Results of rigorous evaluations show that one of the most cost-effective ways to boost primary school attendance in western Kenya is to treat children for intestinal worms, a health-related intervention.1
Findings like these earned economists Esther Duflo and Abhijit Banerjee of the Massachusetts Institute of Technology (MIT), and Michael Kremer of Harvard University the 2019 Nobel Prize in economics. As founder and co-director of MIT’s Abdul Latif Jameel Poverty Action Lab (J-PAL), Duflo was principal investigator on a number of projects supported by the Eunice Kennedy Shriver National Institutes of Child Health and Human Development (NICHD).
Rigorous evaluation of anti-poverty programs is at the heart of Duflo and J-PAL’s work, supported by NICHD. To assess the impact of social programs, they set up treatment and nontreatment (control) groups from the outset, “the way we test drugs,” Duflo explained.
In Kenya, government and nonprofit organizations tried a number of initiatives to remove the obstacles that kept children from attending school—including cutting school fees, distributing uniforms, and serving free school meals, she said.
When researchers used carefully controlled field trials to examine ways of increasing school attendance, they found that school-based de-worming in Kenya (requiring two treatments totaling $1 per child per year) had the biggest impact per dollar spent.
While intestinal parasites are not life threatening, they leave children anemic, lethargic, and listless; the researchers found that sick children miss school frequently.
The de-worming program was rolled out to schools in the western region over three years. The Kenyan schools that received the de-worming program the first year were chosen randomly from an alphabetized list.
The incremental rollout and random way they chose which schools got the program first facilitated a rigorous evaluation of the de-worming program. This design allowed researchers to estimate the program’s impact by comparing attendance among children in schools with the de-worming program and those without it.
These types of evaluations require careful coordination among researchers and those implementing the anti-poverty interventions. But the results can build support for effective programs and better target the limited resources available to fight poverty, Duflo argued.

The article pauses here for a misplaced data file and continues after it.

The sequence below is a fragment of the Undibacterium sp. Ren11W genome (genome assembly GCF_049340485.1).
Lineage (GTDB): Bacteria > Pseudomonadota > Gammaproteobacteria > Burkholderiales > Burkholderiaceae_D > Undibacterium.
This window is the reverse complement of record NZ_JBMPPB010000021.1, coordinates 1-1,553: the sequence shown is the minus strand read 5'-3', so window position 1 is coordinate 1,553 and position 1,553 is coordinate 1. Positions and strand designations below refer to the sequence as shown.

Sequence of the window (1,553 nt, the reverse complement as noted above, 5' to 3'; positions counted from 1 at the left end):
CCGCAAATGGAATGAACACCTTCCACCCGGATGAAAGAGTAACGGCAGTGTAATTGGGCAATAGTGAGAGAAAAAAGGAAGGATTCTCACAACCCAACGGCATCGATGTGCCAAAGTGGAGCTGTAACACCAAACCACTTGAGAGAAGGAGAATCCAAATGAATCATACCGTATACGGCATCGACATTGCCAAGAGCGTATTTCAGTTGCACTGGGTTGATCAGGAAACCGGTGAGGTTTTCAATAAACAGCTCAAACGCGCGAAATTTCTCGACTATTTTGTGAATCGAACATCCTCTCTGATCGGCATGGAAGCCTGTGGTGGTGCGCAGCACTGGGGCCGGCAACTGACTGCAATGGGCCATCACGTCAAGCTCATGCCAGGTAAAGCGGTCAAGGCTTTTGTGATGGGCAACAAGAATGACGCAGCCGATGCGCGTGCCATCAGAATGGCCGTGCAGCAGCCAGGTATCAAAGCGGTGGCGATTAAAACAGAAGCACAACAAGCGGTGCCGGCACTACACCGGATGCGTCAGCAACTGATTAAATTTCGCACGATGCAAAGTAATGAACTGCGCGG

“There are many ideas floating around, but the evidence is spotty on the most effective ways to have a social impact,” she said. Based on J-PAL’s evaluation results, the de-worming programs were expanded in Kenya and initiated in parts of Uganda and India.
But randomized evaluations are not perfect; J-PAL staff reports have pointed out that this approach is not appropriate for evaluating every type of social intervention, and the results are context-specific. For example, school-based de-worming in India had much less impact on school attendance than it did in Kenya. In settings where intestinal parasites are less widespread, such as parts of Latin America, other interventions are more appropriate.
Evaluation of a project promoting improved household stoves underscores the strengths of this type of evaluation.2 Tested in a laboratory, these stoves cut indoor air pollution, improved health, required less fuel, and reduced greenhouse gas emissions. But researchers found different results when they examined the stoves in a community setting.
The field trial worked this way: Households in cities in India competed in a lottery for both the improved stoves and installation help from a well-respected nongovernmental organization. Duflo and her colleagues tracked the stoves’ impact for four years, examining households with and without the new stoves. They found some evidence of lower levels of smoke inhalation among household members with the new stoves in the first year, but “no effect over longer time horizons.” Lung function and health did not improve, nor did fuel consumption decline.
“Households failed to use the stoves regularly or appropriately, did not make the necessary investments to maintain them properly, and use ultimately declined further over time,” they reported.
Writing in National Geographic NewsWatch, Duflo and her colleagues argued that their “one discouraging study should not set the world back in the effort to eradicate [indoor air pollution].” On the contrary, they wrote, “it should renew our enthusiasm to search, with open minds, for appropriate solutions.”
In Duflo’s view, this sort of rigorous evaluation in a real-world setting often challenges conventional wisdom but ensures that “policy decisions are based on scientific evidence.” The lessons learned from research designed in this way can “inform future programs, increase the effectiveness of existing programs, and mobilize additional resources,” she said.
This article is an update of a piece originally published by PRB in 2013.
Photo Credit: Kris Krüg